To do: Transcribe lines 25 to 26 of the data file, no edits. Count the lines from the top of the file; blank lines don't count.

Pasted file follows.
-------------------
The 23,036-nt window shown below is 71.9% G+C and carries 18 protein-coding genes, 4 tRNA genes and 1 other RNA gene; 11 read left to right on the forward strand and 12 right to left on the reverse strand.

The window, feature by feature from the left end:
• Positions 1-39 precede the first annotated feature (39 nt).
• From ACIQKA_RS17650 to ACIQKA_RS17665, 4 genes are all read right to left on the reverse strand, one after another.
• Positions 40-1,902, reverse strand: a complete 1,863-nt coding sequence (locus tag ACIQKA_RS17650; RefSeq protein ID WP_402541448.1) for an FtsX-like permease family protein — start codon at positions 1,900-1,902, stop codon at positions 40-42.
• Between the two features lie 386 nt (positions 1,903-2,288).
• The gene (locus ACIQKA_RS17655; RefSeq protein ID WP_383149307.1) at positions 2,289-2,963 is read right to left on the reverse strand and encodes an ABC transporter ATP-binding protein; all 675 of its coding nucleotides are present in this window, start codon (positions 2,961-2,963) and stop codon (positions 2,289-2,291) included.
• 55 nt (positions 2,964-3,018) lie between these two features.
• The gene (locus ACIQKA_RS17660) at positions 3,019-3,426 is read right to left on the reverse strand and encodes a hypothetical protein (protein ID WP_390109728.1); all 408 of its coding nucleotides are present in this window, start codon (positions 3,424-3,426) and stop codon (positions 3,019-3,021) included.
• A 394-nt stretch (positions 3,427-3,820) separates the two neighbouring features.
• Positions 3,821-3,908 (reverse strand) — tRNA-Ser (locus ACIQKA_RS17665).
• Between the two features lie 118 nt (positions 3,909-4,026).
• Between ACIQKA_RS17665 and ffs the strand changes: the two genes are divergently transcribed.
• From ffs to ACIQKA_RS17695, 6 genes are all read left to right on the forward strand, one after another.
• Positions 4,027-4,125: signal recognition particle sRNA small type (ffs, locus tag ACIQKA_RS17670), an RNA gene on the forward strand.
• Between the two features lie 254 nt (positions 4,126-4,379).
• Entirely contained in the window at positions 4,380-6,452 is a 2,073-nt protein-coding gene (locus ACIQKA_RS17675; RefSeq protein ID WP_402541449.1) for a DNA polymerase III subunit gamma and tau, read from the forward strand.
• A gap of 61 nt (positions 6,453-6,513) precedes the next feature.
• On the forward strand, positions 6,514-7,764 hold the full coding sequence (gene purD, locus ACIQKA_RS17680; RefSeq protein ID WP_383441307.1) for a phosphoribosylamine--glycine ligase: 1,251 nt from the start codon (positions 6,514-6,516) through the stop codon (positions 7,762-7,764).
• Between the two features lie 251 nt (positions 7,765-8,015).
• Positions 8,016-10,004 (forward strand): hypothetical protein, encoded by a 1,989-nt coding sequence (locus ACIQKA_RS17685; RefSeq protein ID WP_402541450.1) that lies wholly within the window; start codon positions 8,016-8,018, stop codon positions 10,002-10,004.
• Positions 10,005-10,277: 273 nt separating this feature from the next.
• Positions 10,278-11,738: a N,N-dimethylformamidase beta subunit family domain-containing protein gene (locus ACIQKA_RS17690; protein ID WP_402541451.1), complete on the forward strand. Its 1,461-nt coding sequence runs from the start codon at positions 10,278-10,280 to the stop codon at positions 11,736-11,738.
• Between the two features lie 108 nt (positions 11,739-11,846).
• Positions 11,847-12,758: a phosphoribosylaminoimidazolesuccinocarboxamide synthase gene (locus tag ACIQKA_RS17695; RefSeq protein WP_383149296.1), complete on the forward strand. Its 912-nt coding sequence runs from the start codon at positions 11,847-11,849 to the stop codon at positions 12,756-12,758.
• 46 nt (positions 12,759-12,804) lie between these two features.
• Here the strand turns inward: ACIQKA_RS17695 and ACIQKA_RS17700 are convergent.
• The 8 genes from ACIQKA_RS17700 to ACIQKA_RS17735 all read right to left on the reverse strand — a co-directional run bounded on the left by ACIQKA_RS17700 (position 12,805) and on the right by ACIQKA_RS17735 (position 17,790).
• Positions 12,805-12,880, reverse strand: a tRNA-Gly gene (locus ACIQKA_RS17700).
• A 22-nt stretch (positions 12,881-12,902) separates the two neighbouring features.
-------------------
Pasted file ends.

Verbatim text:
• Positions 11,847-12,758: a phosphoribosylaminoimidazolesuccinocarboxamide synthase gene (locus tag ACIQKA_RS17695; RefSeq protein WP_383149296.1), complete on the forward strand. Its 912-nt coding sequence runs from the start codon at positions 11,847-11,849 to the stop codon at positions 12,756-12,758.
• 46 nt (positions 12,759-12,804) lie between these two features.